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Lee Ann R. Sharman, M.S. ORBIDA Lecture Series April 13, 2010
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  1. So Much Data, So Little Time: What Parents and Teachers Need to Know About Interpreting Test Results Lee Ann R. Sharman, M.S. ORBIDA Lecture Series April 13, 2010

  2. You’re Not Paying Attention! If You Aren’t Confused…

  3. Dibels SWIS Response to Intervention Patterns of Strengths and Weaknesses Severe Discrepancy AYP OAKS

  4. Working Smarter: Learning Goals • By the end of our session, you will be understand these key terms/concepts: • Different strokes for different folks: all tests are not equal! • Basic statistics you MUST know • Reliability and validity • The Bell Curve – a beautiful thing • Error, and why it matters • Common mistakes that lead to poor decisions

  5. Why Test? • Entitlement decisions (eligibility) • Skills assessment (diagnostic) • Screening and Progress Monitoring (RtI) • Instructional planning, accommodations and modifications • Curriculum evaluation – is it working? • Increased focus on data-based decision making to measure outcomes

  6. The Assessment “Toolbox” Working smarter: ask the right questions! • Understand the differences between types of tests and what they were designed to measure: • Curriculum-based measures (Dibels, Aimsweb) • Teacher-made criterion referenced tests • Published criterion referenced tests • Norm-referenced tests of Achievement • OAKS • Woodcock-Johnson III • Norm-references tests of Cognitive Ability The test you choose depends on what questions you want to answer.

  7. Other Assessment Procedures • School records (file reviews) • Interviews • Medical and Developmental histories • Error analyses • Use of portfolios • Observations

  8. Using Your Assessment “Tools” -Two Main Applications • The Snapshot: Point in Time Performance • Measuring Improvement (Change) and Growth • …You can use a hammer to push in a screw, but a screwdriver will be easier and more efficient

  9. For Example, Let’s Talk About OAKS… • What OAKS is: • OAKS is a “Point in Time” measurement, intended to be used more as a Summative Assessment. It’s a SNAPSHOT. • Gives information on group achievement towards state standards to stakeholders; “Are enough students in our district meeting benchmarks?

  10. What OAKS is NOT: • OAKS is not intended to give information (see OARs) that will inform instruction or interventions • A tool designed for Progress Monitoring • A measure of aptitude or ability • A comprehensive measure of identified content

  11. New Developments in Assessment • Response to Intervention – RtI • All models involve tiers of interventions, progress monitoring, and cut scores to determine who is a “responder” (or not). • Dibels is a commonly used tool for progress monitoring

  12. New Developments, Cont’d.:Patterns of Strengths and Weaknesses (PSW) • A few different models, but in this case we refer to measurement of the cognitive abilities underlying areas of unexpected low academic achievement • Specific cognitive abilities (processing measures, e.g. Rapid Automatic Naming, Phonemic Awareness, Long-Term Retrieval) predict reading, writing, and math acquisition ability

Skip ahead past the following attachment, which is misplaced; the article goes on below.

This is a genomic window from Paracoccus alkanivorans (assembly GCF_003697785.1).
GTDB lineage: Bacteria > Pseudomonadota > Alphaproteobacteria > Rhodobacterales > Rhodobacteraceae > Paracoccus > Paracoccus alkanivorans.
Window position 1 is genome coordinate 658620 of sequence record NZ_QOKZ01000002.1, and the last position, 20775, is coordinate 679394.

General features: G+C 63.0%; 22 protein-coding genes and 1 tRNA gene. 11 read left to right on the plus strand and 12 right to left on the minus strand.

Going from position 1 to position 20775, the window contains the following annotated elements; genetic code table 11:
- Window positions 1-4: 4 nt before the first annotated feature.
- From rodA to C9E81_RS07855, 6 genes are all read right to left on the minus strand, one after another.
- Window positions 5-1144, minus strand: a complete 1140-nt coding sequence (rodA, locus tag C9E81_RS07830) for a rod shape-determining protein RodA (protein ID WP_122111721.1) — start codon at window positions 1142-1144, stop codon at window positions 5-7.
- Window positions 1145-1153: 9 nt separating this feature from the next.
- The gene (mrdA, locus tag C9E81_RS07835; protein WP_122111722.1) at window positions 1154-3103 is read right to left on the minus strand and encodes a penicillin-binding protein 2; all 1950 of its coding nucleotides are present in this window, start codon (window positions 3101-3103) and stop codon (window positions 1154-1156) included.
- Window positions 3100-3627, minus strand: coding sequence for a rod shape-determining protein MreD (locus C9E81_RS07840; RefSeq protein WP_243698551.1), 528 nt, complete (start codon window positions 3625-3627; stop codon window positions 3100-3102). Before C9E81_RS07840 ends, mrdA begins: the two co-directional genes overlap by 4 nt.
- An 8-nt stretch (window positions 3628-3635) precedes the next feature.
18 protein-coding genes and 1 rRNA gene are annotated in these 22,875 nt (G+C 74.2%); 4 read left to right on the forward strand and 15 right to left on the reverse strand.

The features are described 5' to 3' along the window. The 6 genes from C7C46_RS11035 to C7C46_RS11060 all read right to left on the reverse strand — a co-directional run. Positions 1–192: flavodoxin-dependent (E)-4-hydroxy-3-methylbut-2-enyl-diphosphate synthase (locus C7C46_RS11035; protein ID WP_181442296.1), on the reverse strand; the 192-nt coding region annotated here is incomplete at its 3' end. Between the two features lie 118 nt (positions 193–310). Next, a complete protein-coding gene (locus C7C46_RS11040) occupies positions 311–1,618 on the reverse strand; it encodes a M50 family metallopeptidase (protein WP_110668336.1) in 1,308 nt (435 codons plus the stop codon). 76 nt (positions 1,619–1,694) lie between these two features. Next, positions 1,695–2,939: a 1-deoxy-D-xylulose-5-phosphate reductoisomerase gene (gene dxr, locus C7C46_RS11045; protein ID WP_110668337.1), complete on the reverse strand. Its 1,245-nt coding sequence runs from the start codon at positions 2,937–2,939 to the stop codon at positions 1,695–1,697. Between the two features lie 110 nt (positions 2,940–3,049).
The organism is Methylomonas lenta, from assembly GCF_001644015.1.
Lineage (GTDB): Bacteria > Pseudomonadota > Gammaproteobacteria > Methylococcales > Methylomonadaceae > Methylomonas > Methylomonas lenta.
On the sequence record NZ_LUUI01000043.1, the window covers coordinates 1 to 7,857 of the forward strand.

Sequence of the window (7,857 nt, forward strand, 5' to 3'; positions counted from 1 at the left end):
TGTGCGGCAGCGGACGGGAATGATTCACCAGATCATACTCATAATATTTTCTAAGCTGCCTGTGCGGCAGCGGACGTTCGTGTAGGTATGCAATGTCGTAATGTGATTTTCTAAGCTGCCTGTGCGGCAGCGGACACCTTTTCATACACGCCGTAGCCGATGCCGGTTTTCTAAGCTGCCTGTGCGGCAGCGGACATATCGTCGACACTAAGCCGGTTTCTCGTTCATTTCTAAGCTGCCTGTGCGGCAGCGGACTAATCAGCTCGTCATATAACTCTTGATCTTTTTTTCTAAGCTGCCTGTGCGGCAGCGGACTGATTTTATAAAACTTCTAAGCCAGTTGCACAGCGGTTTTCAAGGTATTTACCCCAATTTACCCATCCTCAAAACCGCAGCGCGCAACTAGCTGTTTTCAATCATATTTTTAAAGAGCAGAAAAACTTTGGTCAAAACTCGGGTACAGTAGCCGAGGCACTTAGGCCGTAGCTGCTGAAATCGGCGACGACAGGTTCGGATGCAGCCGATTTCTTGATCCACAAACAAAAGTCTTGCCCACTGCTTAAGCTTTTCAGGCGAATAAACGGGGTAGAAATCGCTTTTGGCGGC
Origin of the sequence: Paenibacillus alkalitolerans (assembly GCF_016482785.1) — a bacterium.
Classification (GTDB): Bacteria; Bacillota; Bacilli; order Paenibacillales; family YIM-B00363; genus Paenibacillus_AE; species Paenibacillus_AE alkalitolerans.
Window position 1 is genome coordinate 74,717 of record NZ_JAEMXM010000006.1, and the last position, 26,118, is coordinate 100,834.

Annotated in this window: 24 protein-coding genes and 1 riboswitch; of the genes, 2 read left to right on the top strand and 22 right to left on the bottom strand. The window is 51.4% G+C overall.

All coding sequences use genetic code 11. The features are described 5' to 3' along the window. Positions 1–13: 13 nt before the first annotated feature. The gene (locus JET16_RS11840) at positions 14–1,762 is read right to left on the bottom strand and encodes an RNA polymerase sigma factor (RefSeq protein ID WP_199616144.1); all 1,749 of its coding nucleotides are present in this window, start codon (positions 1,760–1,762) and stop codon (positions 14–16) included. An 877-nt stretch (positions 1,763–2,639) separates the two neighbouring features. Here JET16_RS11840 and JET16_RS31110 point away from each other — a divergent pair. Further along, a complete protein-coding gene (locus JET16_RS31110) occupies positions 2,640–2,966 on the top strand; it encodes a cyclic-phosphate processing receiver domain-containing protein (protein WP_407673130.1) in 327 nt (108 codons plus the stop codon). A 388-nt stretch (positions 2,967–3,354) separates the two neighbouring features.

13. Questions to Ask: the Cheat Sheet 1. WHAT KIND OF TEST IS THIS? e.g. Norm or Criterion-referenced 2. What is it used for - the purpose? 3. Is it valid for the stated purpose (what it measures or doesn’t measure)? 4. Is the person administering the test a qualified administrator? 5. Are the results valid (test conditions optimal, etc.)

  14. A “Comprehensive” Evaluation • Parental permission…true informed consent • Screening for sensory impairments or physical problems • File review of school records • Parent/caregiver interview • Documented interventions and quality instruction • Intellectual and academic assessment • Behavioral assessment or observation • Summary and recommendations

  15. What Every Good Report Contains I. Identifying data – the Who, What, When II. Background Information • Student history • Reason for Referral • Classroom Observation • Parent Information • Instruction received/strategies implemented

  16. A Good Report, cont’d • Test Results • Test Interpretation • Summary and Conclusions • Summary • Recommendations for instruction • Recommendations for further assessment, if needed

  17. Assessment is rocket science! • Must haves: • Skilled examiner • Optimal test conditions • Cultural bias – be aware • Validity/reliability • Appropriate measures for goal

  18. What the Skilled Assessor Knows Kids are more than the scores – the “rule outs”: • Home/Environmental issues • Sensory acuity problems • Previous educational history • Language factors • Second language and/or language disorders • Social/Emotional/Behavioral issues

  19. The Skilled Assessor, Cont’d • The Matthew Effect – poor reading skills depress IQ scores (Stanovich)…”The rich get richer” • The Flynn Effect – IQ is increasing in the population over time; tests are renormed to reflect this phenomenon

  20. Know What the Numbers Mean • The devil is in those details…learn the basic principles of Statistics

  21. Statistics?!$%&^%! Simply stated: • Statistics are used to measure things and describe relationships between things, using numbers

  22. Some Basics: The Big Four • Standard Scores (SS) and Scaled Scores (ss) • Percentile Ranks (% rank) • Age and Grade Equivalents (AE/GE) • Relative Proficiency Index (RPI)

  23. And Let’s Not Forget… The Bell Curve OR, The Normal Frequency Distribution